Bullies have emerged in cyberspace and are striking across the country, able to steal a kid’s pride instead of his lunch money.
“Cyberbullying consists of a person who uses the anonymity of the Internet to ridicule, make fun of or put down another person on an Internet conversation website, such as a chat room, a bulletin board, MySpace or Facebook,” says Tony Jurich, a professor of family studies at Kansas State University in MAnhattan, Kansas.
At the heart of any bully is actually a coward who uses his or her advantage to humiliate, demean or embarass. Instead of working on their own issues, bullies pick on others to feel better about themselves. The difference is that the cyberbully gets more coverage and a wider exposure. One catty remark can hit thousands of people in a very short period of time.
This increased exposure can make it difficult for victims of cyberbullying. To challenge someone after being put down online takes courage. Kids think “It’s already out there, and I cannot do anything about it,” and this makes them feel helpless.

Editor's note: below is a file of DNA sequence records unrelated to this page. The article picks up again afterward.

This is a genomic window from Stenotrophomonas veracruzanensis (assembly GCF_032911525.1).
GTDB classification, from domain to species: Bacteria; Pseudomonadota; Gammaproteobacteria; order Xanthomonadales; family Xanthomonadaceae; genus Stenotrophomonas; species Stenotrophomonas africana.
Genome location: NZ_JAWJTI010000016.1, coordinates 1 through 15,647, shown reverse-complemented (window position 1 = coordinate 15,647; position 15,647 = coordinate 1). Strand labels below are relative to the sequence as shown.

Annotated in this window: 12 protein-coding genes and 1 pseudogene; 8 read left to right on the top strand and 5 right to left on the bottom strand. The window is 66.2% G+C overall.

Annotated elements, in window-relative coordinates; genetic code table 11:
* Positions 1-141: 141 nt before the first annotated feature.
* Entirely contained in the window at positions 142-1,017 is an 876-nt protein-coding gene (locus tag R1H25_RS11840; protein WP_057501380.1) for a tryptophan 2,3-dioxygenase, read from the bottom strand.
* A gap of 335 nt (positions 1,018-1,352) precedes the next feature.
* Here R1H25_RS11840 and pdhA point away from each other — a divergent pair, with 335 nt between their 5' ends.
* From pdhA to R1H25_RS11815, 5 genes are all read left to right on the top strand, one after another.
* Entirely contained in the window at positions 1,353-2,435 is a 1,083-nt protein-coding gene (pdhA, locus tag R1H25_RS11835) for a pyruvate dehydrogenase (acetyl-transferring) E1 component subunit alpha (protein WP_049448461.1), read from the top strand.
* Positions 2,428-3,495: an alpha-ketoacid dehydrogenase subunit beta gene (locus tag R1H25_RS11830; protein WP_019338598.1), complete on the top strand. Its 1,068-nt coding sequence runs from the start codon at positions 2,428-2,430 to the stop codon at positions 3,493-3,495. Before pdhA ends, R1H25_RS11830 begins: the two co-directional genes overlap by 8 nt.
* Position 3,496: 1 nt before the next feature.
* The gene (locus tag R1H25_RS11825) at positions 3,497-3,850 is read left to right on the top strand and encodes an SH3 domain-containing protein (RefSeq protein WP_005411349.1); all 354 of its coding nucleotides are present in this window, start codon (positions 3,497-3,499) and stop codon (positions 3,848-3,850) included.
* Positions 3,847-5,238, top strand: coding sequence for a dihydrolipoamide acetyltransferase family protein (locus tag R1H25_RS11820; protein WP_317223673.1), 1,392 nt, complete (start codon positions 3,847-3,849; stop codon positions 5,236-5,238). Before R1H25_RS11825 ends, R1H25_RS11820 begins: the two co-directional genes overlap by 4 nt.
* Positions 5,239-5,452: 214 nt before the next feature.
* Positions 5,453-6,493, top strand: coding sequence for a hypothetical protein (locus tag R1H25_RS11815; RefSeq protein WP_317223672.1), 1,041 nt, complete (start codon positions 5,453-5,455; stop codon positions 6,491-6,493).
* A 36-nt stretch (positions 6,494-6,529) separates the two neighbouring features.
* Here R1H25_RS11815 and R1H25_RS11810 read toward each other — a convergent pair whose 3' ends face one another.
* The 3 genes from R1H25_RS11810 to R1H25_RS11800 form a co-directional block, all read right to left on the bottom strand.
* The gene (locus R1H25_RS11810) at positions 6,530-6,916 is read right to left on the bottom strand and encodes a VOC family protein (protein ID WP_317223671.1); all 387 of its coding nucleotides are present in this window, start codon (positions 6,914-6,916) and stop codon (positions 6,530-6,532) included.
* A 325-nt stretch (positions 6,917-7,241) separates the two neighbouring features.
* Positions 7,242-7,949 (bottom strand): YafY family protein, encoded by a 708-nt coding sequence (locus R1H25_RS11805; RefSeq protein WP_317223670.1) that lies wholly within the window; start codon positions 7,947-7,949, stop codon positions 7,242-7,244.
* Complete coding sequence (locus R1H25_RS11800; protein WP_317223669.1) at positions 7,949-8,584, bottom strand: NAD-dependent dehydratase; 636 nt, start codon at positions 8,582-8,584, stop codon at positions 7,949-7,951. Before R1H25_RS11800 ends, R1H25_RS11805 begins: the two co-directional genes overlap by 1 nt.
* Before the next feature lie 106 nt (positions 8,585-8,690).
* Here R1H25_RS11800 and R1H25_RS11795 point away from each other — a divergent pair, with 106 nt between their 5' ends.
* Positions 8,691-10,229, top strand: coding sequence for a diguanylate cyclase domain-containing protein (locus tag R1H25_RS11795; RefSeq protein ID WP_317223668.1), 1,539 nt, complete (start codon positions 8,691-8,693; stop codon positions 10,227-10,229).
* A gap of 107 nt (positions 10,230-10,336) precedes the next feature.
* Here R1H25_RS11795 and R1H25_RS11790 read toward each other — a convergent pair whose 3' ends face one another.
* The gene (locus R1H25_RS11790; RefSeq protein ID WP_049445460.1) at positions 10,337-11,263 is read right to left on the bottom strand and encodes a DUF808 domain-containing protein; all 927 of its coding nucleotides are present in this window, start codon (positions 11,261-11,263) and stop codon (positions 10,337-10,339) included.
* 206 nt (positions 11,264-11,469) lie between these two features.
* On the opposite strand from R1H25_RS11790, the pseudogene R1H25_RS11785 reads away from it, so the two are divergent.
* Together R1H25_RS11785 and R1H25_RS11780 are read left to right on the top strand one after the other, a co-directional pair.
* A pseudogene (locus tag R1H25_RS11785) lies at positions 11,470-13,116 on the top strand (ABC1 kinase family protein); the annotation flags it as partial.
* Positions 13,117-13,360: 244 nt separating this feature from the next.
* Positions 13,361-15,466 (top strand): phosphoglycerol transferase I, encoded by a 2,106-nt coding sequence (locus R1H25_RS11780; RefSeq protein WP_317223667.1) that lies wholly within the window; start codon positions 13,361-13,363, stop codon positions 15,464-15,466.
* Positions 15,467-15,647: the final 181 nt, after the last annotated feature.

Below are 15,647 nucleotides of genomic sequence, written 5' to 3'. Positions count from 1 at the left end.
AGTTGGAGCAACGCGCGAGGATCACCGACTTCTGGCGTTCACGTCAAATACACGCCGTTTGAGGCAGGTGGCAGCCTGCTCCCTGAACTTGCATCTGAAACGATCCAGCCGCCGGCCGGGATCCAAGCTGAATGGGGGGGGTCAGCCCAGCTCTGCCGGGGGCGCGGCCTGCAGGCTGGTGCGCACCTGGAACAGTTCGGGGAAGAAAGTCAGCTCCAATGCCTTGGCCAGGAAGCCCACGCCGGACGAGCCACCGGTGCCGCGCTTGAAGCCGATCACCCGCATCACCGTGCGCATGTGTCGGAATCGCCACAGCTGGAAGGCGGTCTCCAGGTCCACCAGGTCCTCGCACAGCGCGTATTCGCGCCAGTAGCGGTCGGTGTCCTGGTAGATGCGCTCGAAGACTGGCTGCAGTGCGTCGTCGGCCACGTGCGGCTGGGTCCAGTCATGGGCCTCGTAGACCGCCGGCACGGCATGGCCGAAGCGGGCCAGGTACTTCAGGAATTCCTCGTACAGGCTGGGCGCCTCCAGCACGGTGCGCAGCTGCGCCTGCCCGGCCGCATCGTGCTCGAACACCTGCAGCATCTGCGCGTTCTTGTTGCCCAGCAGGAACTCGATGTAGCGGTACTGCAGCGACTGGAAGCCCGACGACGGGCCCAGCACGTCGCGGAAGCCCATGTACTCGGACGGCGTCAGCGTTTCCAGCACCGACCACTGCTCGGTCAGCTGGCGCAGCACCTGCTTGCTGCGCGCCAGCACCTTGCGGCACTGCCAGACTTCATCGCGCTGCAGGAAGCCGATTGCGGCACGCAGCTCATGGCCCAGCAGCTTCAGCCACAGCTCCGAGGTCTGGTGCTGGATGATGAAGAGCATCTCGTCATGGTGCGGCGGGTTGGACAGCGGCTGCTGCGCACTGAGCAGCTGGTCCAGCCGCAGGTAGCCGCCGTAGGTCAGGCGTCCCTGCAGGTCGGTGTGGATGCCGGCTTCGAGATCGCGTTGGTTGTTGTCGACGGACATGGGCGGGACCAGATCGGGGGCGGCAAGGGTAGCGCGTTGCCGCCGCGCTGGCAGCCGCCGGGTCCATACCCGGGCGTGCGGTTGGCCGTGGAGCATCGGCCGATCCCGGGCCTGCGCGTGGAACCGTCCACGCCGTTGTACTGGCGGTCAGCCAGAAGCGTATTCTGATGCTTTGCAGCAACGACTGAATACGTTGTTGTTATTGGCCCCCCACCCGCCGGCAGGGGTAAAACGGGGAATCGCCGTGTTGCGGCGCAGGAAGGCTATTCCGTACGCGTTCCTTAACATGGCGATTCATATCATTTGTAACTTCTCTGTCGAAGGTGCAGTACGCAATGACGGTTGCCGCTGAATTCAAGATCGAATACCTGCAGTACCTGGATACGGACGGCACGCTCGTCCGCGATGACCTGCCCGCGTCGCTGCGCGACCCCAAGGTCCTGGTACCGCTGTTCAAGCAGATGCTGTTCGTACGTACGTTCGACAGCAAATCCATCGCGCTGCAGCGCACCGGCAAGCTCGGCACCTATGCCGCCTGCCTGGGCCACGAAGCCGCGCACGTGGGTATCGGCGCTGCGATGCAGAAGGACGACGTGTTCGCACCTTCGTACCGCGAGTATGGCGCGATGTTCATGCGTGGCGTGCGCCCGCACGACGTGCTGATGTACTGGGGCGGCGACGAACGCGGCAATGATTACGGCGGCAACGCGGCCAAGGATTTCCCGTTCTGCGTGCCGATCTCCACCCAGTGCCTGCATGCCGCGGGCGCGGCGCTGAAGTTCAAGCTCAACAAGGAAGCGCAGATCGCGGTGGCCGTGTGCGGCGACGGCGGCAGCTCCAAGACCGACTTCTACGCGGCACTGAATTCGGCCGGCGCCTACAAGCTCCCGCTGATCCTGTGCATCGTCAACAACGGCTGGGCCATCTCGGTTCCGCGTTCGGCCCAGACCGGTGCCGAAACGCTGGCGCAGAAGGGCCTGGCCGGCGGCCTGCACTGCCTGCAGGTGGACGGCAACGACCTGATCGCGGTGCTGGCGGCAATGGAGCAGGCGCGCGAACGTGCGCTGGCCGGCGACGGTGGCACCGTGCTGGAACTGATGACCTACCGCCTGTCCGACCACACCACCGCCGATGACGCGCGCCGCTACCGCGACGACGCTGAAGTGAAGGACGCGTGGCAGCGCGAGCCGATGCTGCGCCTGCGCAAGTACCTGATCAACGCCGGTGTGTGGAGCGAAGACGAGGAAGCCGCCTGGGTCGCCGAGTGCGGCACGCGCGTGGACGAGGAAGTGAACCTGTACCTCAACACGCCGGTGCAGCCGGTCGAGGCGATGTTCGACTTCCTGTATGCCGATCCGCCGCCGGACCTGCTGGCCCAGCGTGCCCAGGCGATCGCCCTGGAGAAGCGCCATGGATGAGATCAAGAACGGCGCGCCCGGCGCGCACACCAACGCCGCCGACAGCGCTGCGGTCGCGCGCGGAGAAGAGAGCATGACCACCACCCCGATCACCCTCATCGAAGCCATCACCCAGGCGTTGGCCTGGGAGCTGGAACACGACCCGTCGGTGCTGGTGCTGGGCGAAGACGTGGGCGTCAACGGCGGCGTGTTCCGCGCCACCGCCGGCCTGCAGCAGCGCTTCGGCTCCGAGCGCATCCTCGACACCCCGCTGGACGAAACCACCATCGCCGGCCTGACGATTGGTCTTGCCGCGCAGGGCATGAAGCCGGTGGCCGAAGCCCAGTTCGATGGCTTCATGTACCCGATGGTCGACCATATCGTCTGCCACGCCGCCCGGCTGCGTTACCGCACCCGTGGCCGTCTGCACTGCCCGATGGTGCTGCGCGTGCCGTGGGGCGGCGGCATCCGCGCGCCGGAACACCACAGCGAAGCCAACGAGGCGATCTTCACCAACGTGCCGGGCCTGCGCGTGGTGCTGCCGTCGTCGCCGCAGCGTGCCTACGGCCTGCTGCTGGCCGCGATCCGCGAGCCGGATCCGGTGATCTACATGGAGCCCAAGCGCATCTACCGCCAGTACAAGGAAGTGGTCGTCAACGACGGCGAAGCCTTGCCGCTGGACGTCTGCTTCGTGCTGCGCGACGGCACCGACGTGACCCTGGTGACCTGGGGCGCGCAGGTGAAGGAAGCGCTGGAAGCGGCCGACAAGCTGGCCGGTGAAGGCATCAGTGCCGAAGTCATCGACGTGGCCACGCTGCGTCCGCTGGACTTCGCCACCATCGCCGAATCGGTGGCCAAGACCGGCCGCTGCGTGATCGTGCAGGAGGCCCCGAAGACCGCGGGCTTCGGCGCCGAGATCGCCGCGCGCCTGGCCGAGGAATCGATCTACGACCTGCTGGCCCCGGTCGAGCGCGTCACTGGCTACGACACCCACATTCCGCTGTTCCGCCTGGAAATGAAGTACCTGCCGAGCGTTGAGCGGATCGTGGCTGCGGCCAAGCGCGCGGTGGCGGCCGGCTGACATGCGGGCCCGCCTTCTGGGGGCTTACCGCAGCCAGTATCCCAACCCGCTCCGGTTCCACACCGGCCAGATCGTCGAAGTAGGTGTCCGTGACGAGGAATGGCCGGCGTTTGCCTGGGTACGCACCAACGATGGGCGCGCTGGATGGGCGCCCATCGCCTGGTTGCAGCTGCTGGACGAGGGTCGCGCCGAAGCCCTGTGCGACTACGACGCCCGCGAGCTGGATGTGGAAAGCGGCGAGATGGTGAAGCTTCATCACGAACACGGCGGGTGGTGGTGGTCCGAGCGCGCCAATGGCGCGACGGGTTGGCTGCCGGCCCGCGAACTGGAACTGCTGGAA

Cyberbullying must be addressed at home, in school and through society as a whole, says professor Jurich. Parents must equip their children with skills to deal with bullying appropriately. Students must be smart about what they reveal. The less information that a child or adolescent puts out on the Internet, the safer they will most likely be.
But it is no guarantee. Even if kids turn off their computers, they can still be victimized by cyberbullies who use them to ridicule for something that has happened at school.
It is important that children know the steps to take if they are a victim of cyberbullying. Encourage them to talk if you feel they have been bullied online. Communicate the importance of printing a hard copy of an insulting remark. And be sure to alert other parents, teachers and even state police, if necessary.